Alberto Gaitan on 17 Feb 2001 00:31:36 -0000

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Re: <nettime> Usenet archives sold?

-:=====  On 15 Feb 2001, Tiffany Lee Brown wrote:  =====:-
> i like the idea of applying a public license. in the case of 
> Google/Deja/net news, it's too late. you can't retroactively apply 
> any kind of license, not unless you can find each and every person 
> who's every posted to Usenet and get their permission.

I think that the Bern accord (1984?) protects anyone's 
writing/image by default, without the author having to claim it or put 
the copyright symbol on it. Usenet complicates that matter 
because almost anyone can post as anyone else (natural or 
engineered). Still, if you can prove that you wrote it (and good luck 
with that, on Usenet), you can seek damages if someone steals it.

Are we saying that just because our writings, mostly proffered 
without much hope for remuneration (of the magic green ticket 
variety), have been archived, and that that archive has been sold, 
that we're being stolen from? Is the alternative a pay-as-you-play 
searchable archive with Byzantine rights-management systems 
overlaying it? 'cause lawmakers are already forging public license-
like solutions, one of them mentioned in my previous post: 
basically archive all you want, but keep the content free that was 
once free.

As I mentioned before, in the case of Google/Deja it'll probably boil 
down to giving them database copyright, *not* content copyright. 
That, combined with their search engine patent(s) make them a 
viable, self-sustaining business. This is *kinda* like what many (me 
included) would like to see happen with the Human Genome 
(another icky story, but here also we have archivers, at work on a 
public resource and threatening to patent whatever they find).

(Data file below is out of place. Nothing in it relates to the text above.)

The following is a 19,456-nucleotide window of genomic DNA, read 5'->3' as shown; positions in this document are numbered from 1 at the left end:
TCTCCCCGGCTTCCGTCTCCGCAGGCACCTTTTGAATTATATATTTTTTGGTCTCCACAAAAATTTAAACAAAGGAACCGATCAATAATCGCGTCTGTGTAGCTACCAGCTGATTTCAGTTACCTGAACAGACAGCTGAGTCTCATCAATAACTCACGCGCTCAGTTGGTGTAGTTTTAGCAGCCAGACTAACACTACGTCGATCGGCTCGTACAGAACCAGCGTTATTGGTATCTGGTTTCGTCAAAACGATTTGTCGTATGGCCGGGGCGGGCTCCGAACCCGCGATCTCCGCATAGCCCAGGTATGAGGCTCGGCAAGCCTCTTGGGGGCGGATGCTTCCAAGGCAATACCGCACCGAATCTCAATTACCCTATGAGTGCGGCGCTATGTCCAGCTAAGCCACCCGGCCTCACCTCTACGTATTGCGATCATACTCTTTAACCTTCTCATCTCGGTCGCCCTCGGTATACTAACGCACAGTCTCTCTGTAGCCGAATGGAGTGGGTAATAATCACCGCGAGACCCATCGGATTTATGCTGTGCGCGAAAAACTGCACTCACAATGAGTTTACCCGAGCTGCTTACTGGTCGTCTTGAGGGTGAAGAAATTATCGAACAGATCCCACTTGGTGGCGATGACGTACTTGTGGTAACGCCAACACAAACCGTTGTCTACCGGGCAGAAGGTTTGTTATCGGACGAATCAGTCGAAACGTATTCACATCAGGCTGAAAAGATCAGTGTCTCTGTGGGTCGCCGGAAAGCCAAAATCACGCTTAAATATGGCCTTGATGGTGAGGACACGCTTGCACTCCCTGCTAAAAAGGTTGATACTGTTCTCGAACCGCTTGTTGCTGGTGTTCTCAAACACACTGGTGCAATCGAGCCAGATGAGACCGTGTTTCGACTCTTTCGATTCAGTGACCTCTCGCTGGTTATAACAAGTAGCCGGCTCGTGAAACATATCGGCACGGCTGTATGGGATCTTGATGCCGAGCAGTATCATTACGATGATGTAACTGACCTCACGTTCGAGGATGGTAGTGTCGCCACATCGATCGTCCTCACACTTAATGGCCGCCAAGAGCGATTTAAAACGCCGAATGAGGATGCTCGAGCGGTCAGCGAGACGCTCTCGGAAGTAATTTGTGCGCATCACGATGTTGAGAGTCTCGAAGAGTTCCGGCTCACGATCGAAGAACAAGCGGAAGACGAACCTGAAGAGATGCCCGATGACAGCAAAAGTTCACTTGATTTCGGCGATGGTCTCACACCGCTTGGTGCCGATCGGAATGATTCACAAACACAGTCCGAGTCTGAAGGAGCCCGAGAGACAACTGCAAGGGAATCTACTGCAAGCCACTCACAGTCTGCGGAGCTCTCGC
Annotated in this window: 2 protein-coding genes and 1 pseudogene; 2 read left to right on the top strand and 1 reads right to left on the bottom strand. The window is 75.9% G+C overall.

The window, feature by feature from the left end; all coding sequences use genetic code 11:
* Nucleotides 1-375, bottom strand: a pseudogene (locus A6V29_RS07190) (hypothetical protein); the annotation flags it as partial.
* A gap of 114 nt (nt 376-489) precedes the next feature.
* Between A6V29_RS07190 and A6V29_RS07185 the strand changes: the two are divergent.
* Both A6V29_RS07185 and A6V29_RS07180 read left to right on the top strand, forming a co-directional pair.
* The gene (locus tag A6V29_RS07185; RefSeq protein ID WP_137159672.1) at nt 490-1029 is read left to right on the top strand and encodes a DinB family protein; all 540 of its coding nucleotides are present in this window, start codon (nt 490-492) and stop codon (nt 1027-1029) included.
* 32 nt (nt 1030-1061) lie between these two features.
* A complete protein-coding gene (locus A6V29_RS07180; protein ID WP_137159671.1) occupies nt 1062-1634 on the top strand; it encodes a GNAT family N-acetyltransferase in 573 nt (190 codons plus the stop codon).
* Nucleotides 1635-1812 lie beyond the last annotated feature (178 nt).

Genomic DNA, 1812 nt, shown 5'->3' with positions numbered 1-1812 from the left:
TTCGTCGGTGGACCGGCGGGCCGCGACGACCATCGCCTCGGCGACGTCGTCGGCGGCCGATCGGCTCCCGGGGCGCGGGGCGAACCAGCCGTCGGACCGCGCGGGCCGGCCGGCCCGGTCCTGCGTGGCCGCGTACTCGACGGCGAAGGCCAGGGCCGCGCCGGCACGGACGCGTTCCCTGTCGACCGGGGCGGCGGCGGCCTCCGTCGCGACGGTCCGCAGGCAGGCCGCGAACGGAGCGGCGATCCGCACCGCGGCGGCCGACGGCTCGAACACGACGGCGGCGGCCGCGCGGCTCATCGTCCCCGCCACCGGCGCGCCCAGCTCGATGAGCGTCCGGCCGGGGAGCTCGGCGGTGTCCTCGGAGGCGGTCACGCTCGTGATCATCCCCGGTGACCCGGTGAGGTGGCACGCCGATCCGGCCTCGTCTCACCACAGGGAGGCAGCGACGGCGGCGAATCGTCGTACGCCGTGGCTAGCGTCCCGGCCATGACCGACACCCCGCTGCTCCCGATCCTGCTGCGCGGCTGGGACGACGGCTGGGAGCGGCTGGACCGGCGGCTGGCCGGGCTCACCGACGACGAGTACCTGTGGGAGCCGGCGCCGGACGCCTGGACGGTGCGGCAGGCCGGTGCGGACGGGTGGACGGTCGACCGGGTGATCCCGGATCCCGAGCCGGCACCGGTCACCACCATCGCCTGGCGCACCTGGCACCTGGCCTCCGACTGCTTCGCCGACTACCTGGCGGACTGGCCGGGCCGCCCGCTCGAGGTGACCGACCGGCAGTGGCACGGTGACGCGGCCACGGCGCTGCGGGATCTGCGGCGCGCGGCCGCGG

The corporations, ugly or beautiful, that put up their capital to 
archive intellectual property that is otherwise being given away by 
its "owners," need to be able to make a few bucks too. The only 
way they can do that is if they can sell tools/services to analyze it, 
and to be able to sell the archive to anyone as a database, not as 
piecemeal quotations from it.

Posting on Usenet was never about making a few bucks from 
publishing. It was about cred, and, at its most idealistic, about 
expecting attribution in perpetuity, and expecting faithful quotation 
for as long as a thread was alive. These quotations were just as 
often factually wrong as they were correct. Archivers like Google 
allow us to accomplish sophisticated searches to cull out the 
bullshit from the goodshit. They deserve something for their trouble. 

Freely searchable online archives are as necessary to writers as 
libraries. In the absence of a publicily funded archive (which we all 
wish, in retrospect, 'someone' had instituted) we've been stuck 
depending on deja for our freely searchable Usenet posts. [And 
that has only included text posts. Think of all those binaries that 
are forever gone.] Should these entities make no money from their 
efforts? And, again, I'm not talking about making money from 
piecemeal quotations a la LEXIS-NEXIS but rather for the care, 
feeding and landscaping of the archive.


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